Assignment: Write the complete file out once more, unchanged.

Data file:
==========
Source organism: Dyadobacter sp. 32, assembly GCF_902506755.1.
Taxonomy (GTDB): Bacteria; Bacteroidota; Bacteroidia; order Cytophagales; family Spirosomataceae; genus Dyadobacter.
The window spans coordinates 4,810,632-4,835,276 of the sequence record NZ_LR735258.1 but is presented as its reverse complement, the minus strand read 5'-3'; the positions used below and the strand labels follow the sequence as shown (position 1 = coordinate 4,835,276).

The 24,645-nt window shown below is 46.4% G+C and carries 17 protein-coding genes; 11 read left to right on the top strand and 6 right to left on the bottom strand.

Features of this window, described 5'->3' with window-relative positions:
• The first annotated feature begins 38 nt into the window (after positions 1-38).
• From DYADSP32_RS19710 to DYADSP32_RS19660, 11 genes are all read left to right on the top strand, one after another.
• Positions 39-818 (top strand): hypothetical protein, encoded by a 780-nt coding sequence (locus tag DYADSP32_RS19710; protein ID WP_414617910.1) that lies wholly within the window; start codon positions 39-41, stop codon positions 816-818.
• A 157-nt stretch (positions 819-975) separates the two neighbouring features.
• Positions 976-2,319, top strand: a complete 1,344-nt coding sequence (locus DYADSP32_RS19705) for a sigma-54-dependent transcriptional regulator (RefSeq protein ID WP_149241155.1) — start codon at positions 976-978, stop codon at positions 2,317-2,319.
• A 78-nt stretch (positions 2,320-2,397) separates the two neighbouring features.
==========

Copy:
Source organism: Dyadobacter sp. 32, assembly GCF_902506755.1.
Taxonomy (GTDB): Bacteria; Bacteroidota; Bacteroidia; order Cytophagales; family Spirosomataceae; genus Dyadobacter.
The window spans coordinates 4,810,632-4,835,276 of the sequence record NZ_LR735258.1 but is presented as its reverse complement, the minus strand read 5'-3'; the positions used below and the strand labels follow the sequence as shown (position 1 = coordinate 4,835,276).

The 24,645-nt window shown below is 46.4% G+C and carries 17 protein-coding genes; 11 read left to right on the top strand and 6 right to left on the bottom strand.

Features of this window, described 5'->3' with window-relative positions:
• The first annotated feature begins 38 nt into the window (after positions 1-38).
• From DYADSP32_RS19710 to DYADSP32_RS19660, 11 genes are all read left to right on the top strand, one after another.
• Positions 39-818 (top strand): hypothetical protein, encoded by a 780-nt coding sequence (locus tag DYADSP32_RS19710; protein ID WP_414617910.1) that lies wholly within the window; start codon positions 39-41, stop codon positions 816-818.
• A 157-nt stretch (positions 819-975) separates the two neighbouring features.
• Positions 976-2,319, top strand: a complete 1,344-nt coding sequence (locus DYADSP32_RS19705) for a sigma-54-dependent transcriptional regulator (RefSeq protein ID WP_149241155.1) — start codon at positions 976-978, stop codon at positions 2,317-2,319.
• A 78-nt stretch (positions 2,320-2,397) separates the two neighbouring features.